Most divers never see this huge, 15-inch-long marine snail except in the roadside shell stands. Hawai‘i has the largest helmet shells in the world, and I have seen divers swim right over them only two feet away and not know they are there. When pu puhi is crawling on the sandy sea floor the top side of its shell looks just like a rock covered in a thin layer of sand. The top of the shell is brown and knobby and perfectly camouflages to its sea floor surroundings. This is good because this important reef creature is often collected and sold in shell shops where people break off the tip of the shell and use it as a blowing horn.
Pu puhi feeds on sea urchins that are buried in the sand. The brightly polished base of the shell acts as a platform resting on the sand and the inside foot of the shell comes out and drills into the sand finding buried urchins to feed on. The horned helmet shell helps keep the urchin populations in balance which keeps the entire reef in balance. If the urchin population explodes they can wipe out certain species of limu that are important for the sea turtles and other marine creatures to feed on. Like most things in the sea they evolved to live in harmony with the other sea creatures which creates a healthy balance between predators and prey.
If one removes one of these beautiful giant shells they may be upsetting the balance of the entire reef system in that area and that is why it is so important to never take live shells out of the sea. Back in old times here in Hawai‘i there were a lot of pu puhi out on the reef and very few people so taking a shell or two to use as a blowing horn was fine but nowadays removing hundreds of these amazing creatures from the reef to sell in shell stores is extremely harmful to the entire marine ecosystem.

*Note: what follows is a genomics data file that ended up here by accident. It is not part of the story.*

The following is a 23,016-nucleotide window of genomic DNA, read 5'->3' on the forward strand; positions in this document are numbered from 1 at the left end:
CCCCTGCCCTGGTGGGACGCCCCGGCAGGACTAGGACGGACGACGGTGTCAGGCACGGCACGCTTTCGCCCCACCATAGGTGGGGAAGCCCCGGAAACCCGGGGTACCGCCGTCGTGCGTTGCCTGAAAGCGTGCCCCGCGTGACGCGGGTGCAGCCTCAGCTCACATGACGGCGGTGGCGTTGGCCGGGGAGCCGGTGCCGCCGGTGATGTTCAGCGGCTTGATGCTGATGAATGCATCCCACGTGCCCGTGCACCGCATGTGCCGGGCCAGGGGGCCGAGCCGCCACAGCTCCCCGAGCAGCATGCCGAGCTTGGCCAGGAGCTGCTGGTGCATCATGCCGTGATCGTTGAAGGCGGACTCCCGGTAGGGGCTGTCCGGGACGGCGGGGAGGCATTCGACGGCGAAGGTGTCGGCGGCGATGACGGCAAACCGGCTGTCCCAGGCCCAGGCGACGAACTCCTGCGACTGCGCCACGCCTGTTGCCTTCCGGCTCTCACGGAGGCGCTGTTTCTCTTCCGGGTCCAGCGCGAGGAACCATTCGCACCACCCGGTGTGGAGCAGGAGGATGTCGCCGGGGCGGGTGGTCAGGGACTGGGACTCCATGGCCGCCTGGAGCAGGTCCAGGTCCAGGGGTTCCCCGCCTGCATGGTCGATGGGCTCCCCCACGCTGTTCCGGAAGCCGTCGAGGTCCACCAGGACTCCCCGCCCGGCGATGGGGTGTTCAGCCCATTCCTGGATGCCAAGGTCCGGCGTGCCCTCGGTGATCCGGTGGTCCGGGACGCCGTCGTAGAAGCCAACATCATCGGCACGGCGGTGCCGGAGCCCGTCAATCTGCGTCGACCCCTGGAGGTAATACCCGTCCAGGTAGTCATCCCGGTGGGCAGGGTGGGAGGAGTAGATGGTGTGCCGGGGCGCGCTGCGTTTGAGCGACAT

In places like the Bahamas where they remove and eat helmet shells and similar conch shells the entire reef ecosystem has been changed which affects everyone who enjoys the sea or lives off of the ocean for food. The good thing is these giant marine snails grow well in a captive breeding setting in calm bays and are now being farmed instead of being removed off of the reef and the wild shells are starting to return. If you choose to purchase a shell from a store make sure it has been captive produced and not wild caught!
You can see pu puhi in action in my underwater educational movie “The World’s Guide To Hawaiian Reef Creatures” up on my web at www.underwater2web.com. We have a whole series of online marine life educational movies now to be used in Hawaiian schools and also to educate tourists that visit Hawai‘i. You can follow my weekly marine life educational post up on my Instagram that is under my name.
Terry Lilley is a marine biologist living in Hanalei and co-founder of Reef Guardians Hawai‘i, a nonprofit on a mission to provide education and resources to protect the coral reef. To donate to Reef Guardians Hawai‘i go to www.reefguardianshawaii.org.
Source: The Garden Island